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Includes Expert Content
parkinsons and rbd
An_249572 posted:
I would be curious to know how many Parkinson's patients have had REM sleep behavior disease (RBD) before their diagnosis of Parkinson's? And if so, how long before?
minnie1 responded:
I started having these dreams about 3 years before I was
diagnosed with PD
Mark A Stacy, MD replied to minnie1's response:
Dear An_349572 and minnie1,
RBD is seen in about 10% of PD patients, and often these vivid dreams are present prior to the onset of motor symptoms. These symptoms often respond to medications like clonazepam, but a sleep study would be important to make sure the vivid dreaming is from RBD, and not other causes - linked to sleep deprivation, such as Sleep Apnea.
lables30 replied to Mark A Stacy, MD's response:
Dr Stacy,

I am hoping you can answer a couple questions for me. I was recently diagnose with RBD and I am 30. I am concerned about the possibility of developing Parkinson's Disease later in life. All of the studies indicating a correlation between RBD and PD seemed to use subjects over the age of 60 years old.

1) Are there studies of younger individuals with RBD that later developed PD?

2) Is there a reason only older adults were studied? Is there any reason to think younger people with RBD are more or less likely to develop PD?

Thank you for any information or assistance in this matter. As it is a rare disorder, my sleep MD doesn't seem to know the answers to these questions.

Mark A Stacy, MD replied to lables30's response:
Dear Lee,
You are correct that RBD association with PD, is in a older aged cohort - which I think is good for you. I also cannot answer your concern about whether you are at increased risk for PD, but my guess: not likely to increase your risk.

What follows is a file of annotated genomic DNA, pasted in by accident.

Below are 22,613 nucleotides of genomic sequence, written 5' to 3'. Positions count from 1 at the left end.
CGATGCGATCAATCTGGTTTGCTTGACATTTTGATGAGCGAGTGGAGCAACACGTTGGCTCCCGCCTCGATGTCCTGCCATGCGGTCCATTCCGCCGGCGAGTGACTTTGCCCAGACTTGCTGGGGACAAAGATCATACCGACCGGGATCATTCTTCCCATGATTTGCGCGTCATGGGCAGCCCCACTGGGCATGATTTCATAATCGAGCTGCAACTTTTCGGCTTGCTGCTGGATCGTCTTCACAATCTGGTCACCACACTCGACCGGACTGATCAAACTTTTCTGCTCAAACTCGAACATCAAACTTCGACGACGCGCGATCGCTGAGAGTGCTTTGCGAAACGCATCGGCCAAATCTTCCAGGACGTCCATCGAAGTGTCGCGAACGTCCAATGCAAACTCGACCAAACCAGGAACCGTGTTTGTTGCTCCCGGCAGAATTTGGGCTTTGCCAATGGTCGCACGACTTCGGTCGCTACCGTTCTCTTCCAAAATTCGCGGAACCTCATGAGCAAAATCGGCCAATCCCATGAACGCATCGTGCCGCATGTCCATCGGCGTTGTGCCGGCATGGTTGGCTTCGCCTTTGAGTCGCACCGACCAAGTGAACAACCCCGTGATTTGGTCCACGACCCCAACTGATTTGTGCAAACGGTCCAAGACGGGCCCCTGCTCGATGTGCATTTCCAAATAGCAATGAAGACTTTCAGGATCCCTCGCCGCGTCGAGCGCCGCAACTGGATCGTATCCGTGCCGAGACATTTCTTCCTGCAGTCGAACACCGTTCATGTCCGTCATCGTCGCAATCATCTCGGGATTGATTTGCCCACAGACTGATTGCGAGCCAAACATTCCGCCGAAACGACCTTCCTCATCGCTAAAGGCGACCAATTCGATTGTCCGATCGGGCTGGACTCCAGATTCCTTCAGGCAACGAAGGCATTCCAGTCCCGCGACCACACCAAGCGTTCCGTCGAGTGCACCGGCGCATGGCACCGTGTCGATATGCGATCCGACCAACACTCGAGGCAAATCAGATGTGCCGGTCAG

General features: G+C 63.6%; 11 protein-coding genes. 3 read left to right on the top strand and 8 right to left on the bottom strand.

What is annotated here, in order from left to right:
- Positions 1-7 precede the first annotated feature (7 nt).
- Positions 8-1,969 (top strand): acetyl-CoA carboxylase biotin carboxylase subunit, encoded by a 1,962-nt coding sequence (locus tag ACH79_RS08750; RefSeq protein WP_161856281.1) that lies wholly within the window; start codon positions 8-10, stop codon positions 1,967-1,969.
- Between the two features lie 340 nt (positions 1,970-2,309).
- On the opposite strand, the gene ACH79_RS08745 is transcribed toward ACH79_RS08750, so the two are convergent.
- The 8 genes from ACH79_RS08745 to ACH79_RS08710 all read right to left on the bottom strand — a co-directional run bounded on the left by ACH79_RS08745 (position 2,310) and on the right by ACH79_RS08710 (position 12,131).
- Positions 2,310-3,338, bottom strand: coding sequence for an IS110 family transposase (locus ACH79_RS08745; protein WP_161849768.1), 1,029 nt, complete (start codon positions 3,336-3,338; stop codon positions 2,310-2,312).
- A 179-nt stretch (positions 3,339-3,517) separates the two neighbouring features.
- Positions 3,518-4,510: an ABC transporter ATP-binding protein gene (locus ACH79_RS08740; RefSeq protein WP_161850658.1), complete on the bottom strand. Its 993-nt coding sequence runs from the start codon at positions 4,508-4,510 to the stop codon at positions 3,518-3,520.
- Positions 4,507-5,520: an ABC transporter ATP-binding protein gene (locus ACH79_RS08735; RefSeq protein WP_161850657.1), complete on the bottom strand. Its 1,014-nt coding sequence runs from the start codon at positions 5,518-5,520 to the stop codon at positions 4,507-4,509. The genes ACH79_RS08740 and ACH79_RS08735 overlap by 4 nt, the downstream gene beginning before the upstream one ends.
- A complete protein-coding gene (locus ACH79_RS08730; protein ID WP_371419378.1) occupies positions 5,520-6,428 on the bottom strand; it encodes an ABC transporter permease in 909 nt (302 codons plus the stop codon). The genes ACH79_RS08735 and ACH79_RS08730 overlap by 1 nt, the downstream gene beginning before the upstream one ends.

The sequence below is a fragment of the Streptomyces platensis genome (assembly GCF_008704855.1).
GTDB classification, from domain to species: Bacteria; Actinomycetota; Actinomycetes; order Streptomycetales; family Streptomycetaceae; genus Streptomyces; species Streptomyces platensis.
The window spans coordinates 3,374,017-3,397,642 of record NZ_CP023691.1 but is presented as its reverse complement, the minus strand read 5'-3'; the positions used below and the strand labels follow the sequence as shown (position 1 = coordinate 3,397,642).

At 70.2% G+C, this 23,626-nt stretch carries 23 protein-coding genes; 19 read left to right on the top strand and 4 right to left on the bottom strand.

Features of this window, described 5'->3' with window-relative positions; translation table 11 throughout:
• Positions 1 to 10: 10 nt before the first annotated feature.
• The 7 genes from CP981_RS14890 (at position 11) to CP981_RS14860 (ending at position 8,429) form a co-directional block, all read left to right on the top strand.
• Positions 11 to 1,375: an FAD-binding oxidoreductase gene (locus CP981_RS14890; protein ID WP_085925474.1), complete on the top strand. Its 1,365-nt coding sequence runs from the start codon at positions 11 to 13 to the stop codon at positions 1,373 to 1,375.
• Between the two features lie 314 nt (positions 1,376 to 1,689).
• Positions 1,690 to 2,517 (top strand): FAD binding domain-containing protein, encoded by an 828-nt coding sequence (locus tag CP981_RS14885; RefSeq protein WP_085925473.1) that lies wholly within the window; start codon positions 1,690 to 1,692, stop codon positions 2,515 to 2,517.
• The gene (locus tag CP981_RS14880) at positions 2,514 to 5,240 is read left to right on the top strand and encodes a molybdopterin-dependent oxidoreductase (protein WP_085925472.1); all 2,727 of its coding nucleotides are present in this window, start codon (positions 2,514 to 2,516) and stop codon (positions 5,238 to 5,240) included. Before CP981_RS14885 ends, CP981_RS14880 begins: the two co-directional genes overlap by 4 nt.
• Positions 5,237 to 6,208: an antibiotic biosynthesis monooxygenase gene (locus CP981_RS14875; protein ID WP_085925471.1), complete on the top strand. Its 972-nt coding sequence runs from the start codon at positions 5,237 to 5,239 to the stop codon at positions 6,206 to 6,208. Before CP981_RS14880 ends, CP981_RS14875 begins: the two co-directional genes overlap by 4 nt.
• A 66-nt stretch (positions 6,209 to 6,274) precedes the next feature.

Study of the older group is because that is the population. I searched pubmed to see if there is a better answer. Below is the best I could do.

Sleep Med. 2011 Mar;12(3):278-83. doi: 10.1016/j.sleep.2010.07.022. Epub 2011 Feb 12.
Changing demographics in REM sleep behavior disorder: possible effect of autoimmunity and antidepressants.
Ju YE, Larson-Prior L, Duntley S.
Washington University Multidisciplinary Sleep Medicine Center, USA.
Rapid eye movement (REM) sleep behavior disorder (RBD) has been described predominantly in elderly men and in association with neurodegenerative disease. But an increasing proportion of cases in recent reports and in clinical practice do not fit this description; thus we sought to describe a current RBD population and possibly identify new subgroups with RBD.
Records of 115 consecutive patients with polysomnogram-confirmed RBD at an academic sleep center were retrospectively reviewed.
Male to female ratio was 2:1, and 1.25:1 for early-onset (age <50) cases. Mean age at diagnosis was 53.7?16.4years. Most (60%) cases were idiopathic, and neurodegenerative disease was coincident primarily in older men. Autoimmune disease was unexpectedly common in women (20%) particularly in the 30-49 age groups (40%). Antidepressant use was frequent (46.1%), especially in early-onset cases (57.8%).
RBD is diagnosed more equally between men and women and in younger individuals than previously reported. While neurodegenerative disease is frequently co-incident with RBD in older men, most women and early-onset cases have "idiopathic" RBD. High prevalence of autoimmune disease among women with RBD suggests an intriguing link between immune dysfunction and RBD. A high rate of antidepressant use provides support for a potentially causal role for antidepressants in RBD.
lables30 replied to Mark A Stacy, MD's response:
Dr. Stacy,

Thank you so much for your informative response! It makes me feel so much better to have clarity on that issue!

You can add me to the list of people with young-onset RBD (I am 30 and have exhibited symptoms for over 10 years), that are associated with anti-depressants. I took anti-depressants in high school and college, and now have RBD. I hope you can get enough research to turn "associated" into "definitive causal role."

Let me know if I can be of any help to your RBD research.

Mark A Stacy, MD replied to lables30's response:
Thank you for your kind words. Sleep well!

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